Prince Charles at 70: From lonely childhood to becoming most eligible bachelor on the planet


PRINCE CHARLES will have plenty to look back on with joy as he turns 70 today – even if the biggest moment in his life is yet to arrive.

At that age, of course, he has spent an awful long time waiting for the day he becomes King, and his mother shows every sign of remaining on the throne for many years to come.

Charles, however, still has a ton of special memories, will be surrounded by family and friends, and can truly say he’s had a unique life.

It was almost exactly a year after his parents married that Charles Philip Arthur George was born, on November 14 1948, to be precise.

His mother was just 22, still Princess Elizabeth, and his father was 27 – the Duke of Edinburgh had forfeited all his other titles, and the King would have to issue a letters patent that allowed Charles to take a Prince title.

Not that any of this would have meant anything to the young Charles, who was born at Buckingham Palace and baptised in its Music Room by Geoffrey Fisher, Archbishop of Canterbury in mid-December.

Taken by Royal command, this happy picture shows the Queen with her infant son, Prince Charles in a private room at Buckingham Palace.

The parents of today’s young royals wouldn’t dream of leaving little George or Charlotte by themselves, and modern-day royal toddlers will be expected to speak about their feelings and demand plenty of affection and company.

In Charles’ early days, and with a full two years until his first sibling, Anne, came along, it was a very different story.

If you ever snigger when some cynic pokes fun at Charles for his supposed ability to talk to plants and flowers, just bear in mind that they were all he had to talk to as a tiny tot.

He appeared on a TV gardening show not so long ago, and revealed that his love of all things garden began at Royal Lodge, the amazing garden that belonged to his grandmother, the Queen Mother.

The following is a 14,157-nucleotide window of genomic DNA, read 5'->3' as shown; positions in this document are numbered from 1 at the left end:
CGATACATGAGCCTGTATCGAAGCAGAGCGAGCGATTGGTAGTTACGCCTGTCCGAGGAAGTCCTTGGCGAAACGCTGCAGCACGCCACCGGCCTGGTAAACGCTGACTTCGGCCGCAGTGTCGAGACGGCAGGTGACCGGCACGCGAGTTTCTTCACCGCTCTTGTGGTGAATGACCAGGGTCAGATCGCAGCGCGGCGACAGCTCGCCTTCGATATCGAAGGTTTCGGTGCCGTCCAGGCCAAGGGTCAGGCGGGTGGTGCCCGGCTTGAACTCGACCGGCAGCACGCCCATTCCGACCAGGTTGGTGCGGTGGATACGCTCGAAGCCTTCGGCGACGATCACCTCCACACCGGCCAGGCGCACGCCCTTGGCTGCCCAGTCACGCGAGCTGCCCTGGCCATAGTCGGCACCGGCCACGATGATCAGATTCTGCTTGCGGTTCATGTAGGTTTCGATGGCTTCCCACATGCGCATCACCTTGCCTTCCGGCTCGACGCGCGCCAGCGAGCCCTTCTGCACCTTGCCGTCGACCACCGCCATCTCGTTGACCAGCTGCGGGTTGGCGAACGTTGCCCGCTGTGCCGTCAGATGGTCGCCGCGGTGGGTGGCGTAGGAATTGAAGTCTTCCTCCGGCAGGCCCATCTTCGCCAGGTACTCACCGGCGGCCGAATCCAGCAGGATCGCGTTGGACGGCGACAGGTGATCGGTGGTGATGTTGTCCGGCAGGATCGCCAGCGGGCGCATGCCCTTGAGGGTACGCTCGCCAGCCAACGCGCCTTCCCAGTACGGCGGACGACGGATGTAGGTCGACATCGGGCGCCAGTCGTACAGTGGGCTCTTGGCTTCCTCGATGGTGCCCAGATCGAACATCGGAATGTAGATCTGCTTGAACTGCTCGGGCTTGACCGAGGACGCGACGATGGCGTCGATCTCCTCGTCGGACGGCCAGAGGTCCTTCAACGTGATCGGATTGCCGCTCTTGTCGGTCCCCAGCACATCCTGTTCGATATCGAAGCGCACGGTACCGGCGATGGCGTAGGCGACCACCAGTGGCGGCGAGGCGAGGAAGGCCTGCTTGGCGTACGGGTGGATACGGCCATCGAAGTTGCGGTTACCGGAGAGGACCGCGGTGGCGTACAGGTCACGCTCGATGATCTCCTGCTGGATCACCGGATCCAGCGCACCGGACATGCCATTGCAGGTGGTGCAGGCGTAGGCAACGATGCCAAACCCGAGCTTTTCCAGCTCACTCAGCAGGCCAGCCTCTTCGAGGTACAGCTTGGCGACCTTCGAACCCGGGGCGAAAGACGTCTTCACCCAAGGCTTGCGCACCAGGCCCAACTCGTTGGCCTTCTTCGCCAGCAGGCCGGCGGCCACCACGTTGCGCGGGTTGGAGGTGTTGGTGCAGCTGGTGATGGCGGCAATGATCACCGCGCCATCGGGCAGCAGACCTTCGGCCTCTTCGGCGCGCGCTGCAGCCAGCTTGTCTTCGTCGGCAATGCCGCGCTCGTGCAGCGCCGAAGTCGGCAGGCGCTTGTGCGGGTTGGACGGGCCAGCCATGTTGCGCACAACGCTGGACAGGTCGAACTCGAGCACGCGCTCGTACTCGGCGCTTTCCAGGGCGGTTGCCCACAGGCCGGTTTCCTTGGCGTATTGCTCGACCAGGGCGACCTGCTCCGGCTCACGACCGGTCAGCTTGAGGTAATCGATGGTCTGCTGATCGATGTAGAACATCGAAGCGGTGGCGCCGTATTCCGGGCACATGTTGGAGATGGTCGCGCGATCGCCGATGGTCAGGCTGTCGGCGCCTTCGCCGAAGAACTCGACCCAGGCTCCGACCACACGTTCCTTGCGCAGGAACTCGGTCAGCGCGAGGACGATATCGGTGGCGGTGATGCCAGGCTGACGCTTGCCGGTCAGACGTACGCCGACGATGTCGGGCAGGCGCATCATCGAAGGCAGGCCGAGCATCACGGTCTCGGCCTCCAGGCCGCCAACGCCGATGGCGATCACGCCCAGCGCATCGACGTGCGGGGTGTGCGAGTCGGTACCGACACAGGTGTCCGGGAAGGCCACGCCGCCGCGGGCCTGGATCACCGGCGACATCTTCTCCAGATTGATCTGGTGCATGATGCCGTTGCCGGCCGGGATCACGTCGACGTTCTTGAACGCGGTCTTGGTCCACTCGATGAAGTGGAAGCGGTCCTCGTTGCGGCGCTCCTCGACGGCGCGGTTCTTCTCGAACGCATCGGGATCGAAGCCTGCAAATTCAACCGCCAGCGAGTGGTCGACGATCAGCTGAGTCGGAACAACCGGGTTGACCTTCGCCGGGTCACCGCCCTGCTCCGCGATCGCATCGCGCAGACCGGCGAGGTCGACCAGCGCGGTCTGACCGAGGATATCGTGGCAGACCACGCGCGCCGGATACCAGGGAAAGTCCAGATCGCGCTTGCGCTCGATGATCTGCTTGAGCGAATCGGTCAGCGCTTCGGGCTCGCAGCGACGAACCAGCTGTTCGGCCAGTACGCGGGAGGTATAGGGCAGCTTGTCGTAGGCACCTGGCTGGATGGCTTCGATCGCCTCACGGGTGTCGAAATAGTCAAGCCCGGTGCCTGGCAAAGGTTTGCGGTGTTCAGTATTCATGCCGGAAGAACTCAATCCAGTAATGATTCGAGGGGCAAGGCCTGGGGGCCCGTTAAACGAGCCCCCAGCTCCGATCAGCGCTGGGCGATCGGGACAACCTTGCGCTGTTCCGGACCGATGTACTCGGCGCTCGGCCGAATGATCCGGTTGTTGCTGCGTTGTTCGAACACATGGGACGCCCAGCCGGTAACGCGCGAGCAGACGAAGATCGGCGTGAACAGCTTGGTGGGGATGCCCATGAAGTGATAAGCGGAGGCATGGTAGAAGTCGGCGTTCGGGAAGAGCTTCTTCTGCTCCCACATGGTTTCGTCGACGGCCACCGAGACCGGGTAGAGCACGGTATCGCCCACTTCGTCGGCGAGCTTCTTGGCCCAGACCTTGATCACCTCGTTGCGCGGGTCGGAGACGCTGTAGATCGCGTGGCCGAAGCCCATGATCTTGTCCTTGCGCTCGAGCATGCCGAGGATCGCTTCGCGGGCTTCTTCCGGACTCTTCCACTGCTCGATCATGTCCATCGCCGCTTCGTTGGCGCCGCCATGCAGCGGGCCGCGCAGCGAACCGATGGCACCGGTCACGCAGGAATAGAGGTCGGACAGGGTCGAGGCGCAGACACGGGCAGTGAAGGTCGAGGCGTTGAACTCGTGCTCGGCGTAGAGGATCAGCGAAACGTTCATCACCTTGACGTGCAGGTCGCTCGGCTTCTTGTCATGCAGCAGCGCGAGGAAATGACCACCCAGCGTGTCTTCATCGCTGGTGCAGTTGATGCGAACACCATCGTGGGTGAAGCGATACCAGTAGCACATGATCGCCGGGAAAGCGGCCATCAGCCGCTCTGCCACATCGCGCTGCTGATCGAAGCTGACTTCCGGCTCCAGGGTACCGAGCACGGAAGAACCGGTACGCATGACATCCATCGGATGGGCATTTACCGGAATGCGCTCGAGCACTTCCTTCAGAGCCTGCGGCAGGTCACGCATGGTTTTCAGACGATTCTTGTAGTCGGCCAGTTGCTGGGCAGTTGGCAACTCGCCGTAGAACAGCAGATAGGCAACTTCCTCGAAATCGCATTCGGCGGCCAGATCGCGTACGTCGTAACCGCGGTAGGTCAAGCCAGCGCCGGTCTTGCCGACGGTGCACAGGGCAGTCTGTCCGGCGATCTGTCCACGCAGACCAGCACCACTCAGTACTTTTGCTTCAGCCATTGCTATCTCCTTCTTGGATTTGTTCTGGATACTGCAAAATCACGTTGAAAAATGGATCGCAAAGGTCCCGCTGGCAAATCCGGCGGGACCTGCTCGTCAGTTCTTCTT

The stunning grounds at Windsor still inspire him, and he admitted: “It was where I spent a lot of my childhood. I remember being absolutely riveted as a child, wandering about in little paths and looking at all the plants.”

Along with Anne, the young Charles would often tend to their own little plot, and they grew their own vegetables there.

Indeed, even today, Charles says one of his biggest fears is that all manner of horrible insects come into the UK from abroad and damage his favourite gardens and plants.

Prince Charles looking solemn as he stands chin on hand between the Queen Mother and Princess Margaret in the Royal Box at Westminster Abbey, from where he saw the Queen crowned.

As time went on, of course, Charles got to grips with more serious problems than loneliness.

A governess, Catherine Peebles, had been in charge of his early education from age five to eight, and, in 1955, it was announced that he would attend school, rather than have a private tutor.

This made him the first heir apparent ever educated that way, and he was thrown into it without any mention of preferential treatment.

Hill House School in West London had Stuart Townend as its head at that time, and it was he who recommended to the Queen to have Charles do football training.

There, he told her, not even future monarchs were spared or given special treatment, and she agreed this might be good for the boy.

Later, he would also go to Berkshire’s Cheam Preparatory School and Gordonstoun in the north-east of Scotland, both former schools of his father.

The Prince of Wales, with his father the Duke of Edinburgh (left) and Captain Iain Tennant, Chairman of the Gordonstoun Board of Governors, arriving at Gordonstoun for the Prince’s first day at Pulic School.

He is said to have described the latter as “Colditz in kilts” but Charles has also admitted that life there taught him “a great deal about myself and my own abilities and disabilities”.